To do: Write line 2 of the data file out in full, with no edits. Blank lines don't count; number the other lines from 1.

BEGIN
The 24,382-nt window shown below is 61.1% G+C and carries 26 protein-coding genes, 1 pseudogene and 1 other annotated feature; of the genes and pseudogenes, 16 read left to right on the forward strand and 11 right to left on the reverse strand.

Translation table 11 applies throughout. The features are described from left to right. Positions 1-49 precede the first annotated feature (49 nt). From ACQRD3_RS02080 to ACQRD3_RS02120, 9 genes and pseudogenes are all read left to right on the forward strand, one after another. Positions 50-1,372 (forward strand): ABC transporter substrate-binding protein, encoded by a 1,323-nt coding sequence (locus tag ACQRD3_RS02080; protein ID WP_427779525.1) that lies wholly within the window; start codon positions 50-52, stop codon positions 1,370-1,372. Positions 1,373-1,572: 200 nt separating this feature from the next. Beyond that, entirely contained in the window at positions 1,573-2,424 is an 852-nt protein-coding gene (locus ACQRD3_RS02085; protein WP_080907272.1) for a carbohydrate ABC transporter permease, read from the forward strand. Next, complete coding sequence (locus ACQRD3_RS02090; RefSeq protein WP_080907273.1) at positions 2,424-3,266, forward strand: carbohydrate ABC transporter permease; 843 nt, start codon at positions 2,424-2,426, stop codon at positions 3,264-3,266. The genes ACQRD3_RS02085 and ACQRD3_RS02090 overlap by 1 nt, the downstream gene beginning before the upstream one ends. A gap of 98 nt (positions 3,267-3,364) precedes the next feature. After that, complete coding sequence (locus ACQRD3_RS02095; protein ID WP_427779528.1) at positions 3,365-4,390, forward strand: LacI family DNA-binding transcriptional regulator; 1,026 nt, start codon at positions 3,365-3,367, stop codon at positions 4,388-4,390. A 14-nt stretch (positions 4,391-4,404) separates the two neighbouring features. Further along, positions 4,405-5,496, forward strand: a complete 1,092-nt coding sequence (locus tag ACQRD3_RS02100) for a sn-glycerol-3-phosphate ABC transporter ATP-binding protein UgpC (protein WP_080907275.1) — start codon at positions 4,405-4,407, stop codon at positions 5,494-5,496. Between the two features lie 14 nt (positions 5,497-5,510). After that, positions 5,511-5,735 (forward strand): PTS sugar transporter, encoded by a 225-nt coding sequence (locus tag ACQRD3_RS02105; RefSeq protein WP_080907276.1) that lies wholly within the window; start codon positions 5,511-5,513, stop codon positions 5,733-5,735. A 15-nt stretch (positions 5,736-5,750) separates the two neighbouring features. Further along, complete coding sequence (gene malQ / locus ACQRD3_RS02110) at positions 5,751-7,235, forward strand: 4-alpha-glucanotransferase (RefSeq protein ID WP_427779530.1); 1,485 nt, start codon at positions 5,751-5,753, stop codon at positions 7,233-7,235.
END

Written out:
Translation table 11 applies throughout. The features are described from left to right. Positions 1-49 precede the first annotated feature (49 nt). From ACQRD3_RS02080 to ACQRD3_RS02120, 9 genes and pseudogenes are all read left to right on the forward strand, one after another. Positions 50-1,372 (forward strand): ABC transporter substrate-binding protein, encoded by a 1,323-nt coding sequence (locus tag ACQRD3_RS02080; protein ID WP_427779525.1) that lies wholly within the window; start codon positions 50-52, stop codon positions 1,370-1,372. Positions 1,373-1,572: 200 nt separating this feature from the next. Beyond that, entirely contained in the window at positions 1,573-2,424 is an 852-nt protein-coding gene (locus ACQRD3_RS02085; protein WP_080907272.1) for a carbohydrate ABC transporter permease, read from the forward strand. Next, complete coding sequence (locus ACQRD3_RS02090; RefSeq protein WP_080907273.1) at positions 2,424-3,266, forward strand: carbohydrate ABC transporter permease; 843 nt, start codon at positions 2,424-2,426, stop codon at positions 3,264-3,266. The genes ACQRD3_RS02085 and ACQRD3_RS02090 overlap by 1 nt, the downstream gene beginning before the upstream one ends. A gap of 98 nt (positions 3,267-3,364) precedes the next feature. After that, complete coding sequence (locus ACQRD3_RS02095; protein ID WP_427779528.1) at positions 3,365-4,390, forward strand: LacI family DNA-binding transcriptional regulator; 1,026 nt, start codon at positions 3,365-3,367, stop codon at positions 4,388-4,390. A 14-nt stretch (positions 4,391-4,404) separates the two neighbouring features. Further along, positions 4,405-5,496, forward strand: a complete 1,092-nt coding sequence (locus tag ACQRD3_RS02100) for a sn-glycerol-3-phosphate ABC transporter ATP-binding protein UgpC (protein WP_080907275.1) — start codon at positions 4,405-4,407, stop codon at positions 5,494-5,496. Between the two features lie 14 nt (positions 5,497-5,510). After that, positions 5,511-5,735 (forward strand): PTS sugar transporter, encoded by a 225-nt coding sequence (locus tag ACQRD3_RS02105; RefSeq protein WP_080907276.1) that lies wholly within the window; start codon positions 5,511-5,513, stop codon positions 5,733-5,735. A 15-nt stretch (positions 5,736-5,750) separates the two neighbouring features. Further along, complete coding sequence (gene malQ / locus ACQRD3_RS02110) at positions 5,751-7,235, forward strand: 4-alpha-glucanotransferase (RefSeq protein ID WP_427779530.1); 1,485 nt, start codon at positions 5,751-5,753, stop codon at positions 7,233-7,235.